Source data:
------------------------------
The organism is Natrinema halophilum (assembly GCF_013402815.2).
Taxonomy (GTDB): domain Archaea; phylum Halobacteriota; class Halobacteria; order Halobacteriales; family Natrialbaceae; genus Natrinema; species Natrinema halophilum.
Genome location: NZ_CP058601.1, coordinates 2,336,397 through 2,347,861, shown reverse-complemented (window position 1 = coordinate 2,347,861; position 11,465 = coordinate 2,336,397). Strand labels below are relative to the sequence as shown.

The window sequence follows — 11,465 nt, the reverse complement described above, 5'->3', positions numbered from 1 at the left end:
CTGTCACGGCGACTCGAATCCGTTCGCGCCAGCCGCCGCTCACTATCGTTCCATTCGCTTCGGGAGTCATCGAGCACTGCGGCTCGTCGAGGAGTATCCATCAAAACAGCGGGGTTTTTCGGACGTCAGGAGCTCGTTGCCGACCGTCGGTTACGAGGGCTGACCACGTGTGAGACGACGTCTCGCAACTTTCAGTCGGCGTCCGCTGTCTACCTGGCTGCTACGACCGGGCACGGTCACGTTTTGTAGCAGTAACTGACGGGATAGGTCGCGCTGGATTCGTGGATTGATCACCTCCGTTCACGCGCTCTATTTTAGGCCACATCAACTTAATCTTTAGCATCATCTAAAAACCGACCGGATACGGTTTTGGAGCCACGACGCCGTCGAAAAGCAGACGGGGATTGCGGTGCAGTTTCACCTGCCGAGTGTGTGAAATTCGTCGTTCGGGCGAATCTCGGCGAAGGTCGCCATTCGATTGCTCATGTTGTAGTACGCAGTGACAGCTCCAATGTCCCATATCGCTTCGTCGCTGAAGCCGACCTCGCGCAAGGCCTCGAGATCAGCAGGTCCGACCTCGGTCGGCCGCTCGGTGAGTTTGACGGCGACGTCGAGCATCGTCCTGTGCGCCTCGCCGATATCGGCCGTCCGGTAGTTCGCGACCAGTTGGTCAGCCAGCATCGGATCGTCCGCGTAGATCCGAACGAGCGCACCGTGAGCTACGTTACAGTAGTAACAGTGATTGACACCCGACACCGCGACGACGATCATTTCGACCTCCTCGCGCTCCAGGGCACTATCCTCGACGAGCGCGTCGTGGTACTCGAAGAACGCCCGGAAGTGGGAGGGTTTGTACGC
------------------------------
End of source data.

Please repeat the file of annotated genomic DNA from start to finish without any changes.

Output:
The organism is Natrinema halophilum (assembly GCF_013402815.2).
Taxonomy (GTDB): domain Archaea; phylum Halobacteriota; class Halobacteria; order Halobacteriales; family Natrialbaceae; genus Natrinema; species Natrinema halophilum.
Genome location: NZ_CP058601.1, coordinates 2,336,397 through 2,347,861, shown reverse-complemented (window position 1 = coordinate 2,347,861; position 11,465 = coordinate 2,336,397). Strand labels below are relative to the sequence as shown.

The window sequence follows — 11,465 nt, the reverse complement described above, 5'->3', positions numbered from 1 at the left end:
CTGTCACGGCGACTCGAATCCGTTCGCGCCAGCCGCCGCTCACTATCGTTCCATTCGCTTCGGGAGTCATCGAGCACTGCGGCTCGTCGAGGAGTATCCATCAAAACAGCGGGGTTTTTCGGACGTCAGGAGCTCGTTGCCGACCGTCGGTTACGAGGGCTGACCACGTGTGAGACGACGTCTCGCAACTTTCAGTCGGCGTCCGCTGTCTACCTGGCTGCTACGACCGGGCACGGTCACGTTTTGTAGCAGTAACTGACGGGATAGGTCGCGCTGGATTCGTGGATTGATCACCTCCGTTCACGCGCTCTATTTTAGGCCACATCAACTTAATCTTTAGCATCATCTAAAAACCGACCGGATACGGTTTTGGAGCCACGACGCCGTCGAAAAGCAGACGGGGATTGCGGTGCAGTTTCACCTGCCGAGTGTGTGAAATTCGTCGTTCGGGCGAATCTCGGCGAAGGTCGCCATTCGATTGCTCATGTTGTAGTACGCAGTGACAGCTCCAATGTCCCATATCGCTTCGTCGCTGAAGCCGACCTCGCGCAAGGCCTCGAGATCAGCAGGTCCGACCTCGGTCGGCCGCTCGGTGAGTTTGACGGCGACGTCGAGCATCGTCCTGTGCGCCTCGCCGATATCGGCCGTCCGGTAGTTCGCGACCAGTTGGTCAGCCAGCATCGGATCGTCCGCGTAGATCCGAACGAGCGCACCGTGAGCTACGTTACAGTAGTAACAGTGATTGACACCCGACACCGCGACGACGATCATTTCGACCTCCTCGCGCTCCAGGGCACTATCCTCGACGAGCGCGTCGTGGTACTCGAAGAACGCCCGGAAGTGGGAGGGTTTGTACGC